Royal playthings or cult objects? A grinning lion and an alert hedgehog, both carved from limestone, adorn these 13th–12th century B.C. carts from Susa, the capital of Elam (in modern Iran). The miniature animals are about 1 inch high.
Eight depressions in the platform of the cart at right indicate that two other animals once tagged along behind the hedgehog; a hole in the front of the cart, made of bitumen compound, suggests that the object was intended to be pulled by a string.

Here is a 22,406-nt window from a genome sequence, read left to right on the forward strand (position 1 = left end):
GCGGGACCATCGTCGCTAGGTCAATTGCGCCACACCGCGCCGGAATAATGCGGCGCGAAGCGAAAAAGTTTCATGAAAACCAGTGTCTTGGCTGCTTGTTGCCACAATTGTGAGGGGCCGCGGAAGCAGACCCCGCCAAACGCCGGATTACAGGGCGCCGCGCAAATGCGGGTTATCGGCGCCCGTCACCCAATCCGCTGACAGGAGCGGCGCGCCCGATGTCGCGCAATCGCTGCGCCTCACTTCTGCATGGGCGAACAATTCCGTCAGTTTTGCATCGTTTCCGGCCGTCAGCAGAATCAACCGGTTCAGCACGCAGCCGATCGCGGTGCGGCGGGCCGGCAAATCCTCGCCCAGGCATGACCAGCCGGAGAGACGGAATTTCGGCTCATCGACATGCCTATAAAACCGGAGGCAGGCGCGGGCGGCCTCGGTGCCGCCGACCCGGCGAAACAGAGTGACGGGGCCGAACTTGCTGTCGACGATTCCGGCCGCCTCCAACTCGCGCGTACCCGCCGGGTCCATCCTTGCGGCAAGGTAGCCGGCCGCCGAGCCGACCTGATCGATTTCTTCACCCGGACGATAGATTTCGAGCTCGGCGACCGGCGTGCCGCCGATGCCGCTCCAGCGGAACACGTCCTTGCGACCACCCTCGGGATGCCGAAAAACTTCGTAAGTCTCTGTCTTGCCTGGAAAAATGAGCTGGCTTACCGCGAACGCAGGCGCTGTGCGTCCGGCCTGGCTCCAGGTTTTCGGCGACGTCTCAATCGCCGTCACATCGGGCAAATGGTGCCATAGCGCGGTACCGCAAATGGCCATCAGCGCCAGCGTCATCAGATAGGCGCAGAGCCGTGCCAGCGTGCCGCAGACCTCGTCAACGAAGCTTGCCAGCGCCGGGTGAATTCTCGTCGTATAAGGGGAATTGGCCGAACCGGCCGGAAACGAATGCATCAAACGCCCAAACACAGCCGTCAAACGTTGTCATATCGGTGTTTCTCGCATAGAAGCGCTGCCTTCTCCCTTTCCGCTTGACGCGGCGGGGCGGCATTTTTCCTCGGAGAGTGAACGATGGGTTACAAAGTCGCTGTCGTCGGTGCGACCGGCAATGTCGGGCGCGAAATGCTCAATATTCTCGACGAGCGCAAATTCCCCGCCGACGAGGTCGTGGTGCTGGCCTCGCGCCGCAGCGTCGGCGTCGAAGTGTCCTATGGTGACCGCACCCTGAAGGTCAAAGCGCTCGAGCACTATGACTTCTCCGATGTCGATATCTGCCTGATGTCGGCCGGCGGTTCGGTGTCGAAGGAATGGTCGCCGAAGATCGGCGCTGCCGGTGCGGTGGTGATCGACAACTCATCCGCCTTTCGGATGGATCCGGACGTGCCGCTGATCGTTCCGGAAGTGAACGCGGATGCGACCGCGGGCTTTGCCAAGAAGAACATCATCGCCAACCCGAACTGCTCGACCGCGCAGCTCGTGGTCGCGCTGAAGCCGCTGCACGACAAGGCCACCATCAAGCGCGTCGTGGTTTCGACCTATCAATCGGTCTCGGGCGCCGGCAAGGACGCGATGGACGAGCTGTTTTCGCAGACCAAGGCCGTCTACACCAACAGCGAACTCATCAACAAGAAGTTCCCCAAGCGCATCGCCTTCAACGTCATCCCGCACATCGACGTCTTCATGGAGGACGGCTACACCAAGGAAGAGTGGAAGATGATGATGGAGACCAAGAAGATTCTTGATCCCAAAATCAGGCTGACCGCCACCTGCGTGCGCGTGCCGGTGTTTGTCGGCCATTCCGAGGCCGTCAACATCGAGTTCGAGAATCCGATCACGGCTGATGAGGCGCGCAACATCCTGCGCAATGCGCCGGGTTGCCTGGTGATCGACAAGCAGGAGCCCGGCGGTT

Discovered buried outside a temple dedicated to Susa’s patron deity, Inshushinak, and not far from a buried hoard that includes gold and silver statuettes of a royal figure, the carts may have been part of an imperial funerary cult or may just have been expensive toys for the offspring of the wealthiest Elamites. Whether evidence of worship or leisure, the carts date to the floruit of Elamite civilization, when Elam’s leaders freed the region from Babylonian control and even brought back to Susa numerous Babylonian trophies, including the famous Code of Hammurabi, which was then placed in the Temple of Inshushinak.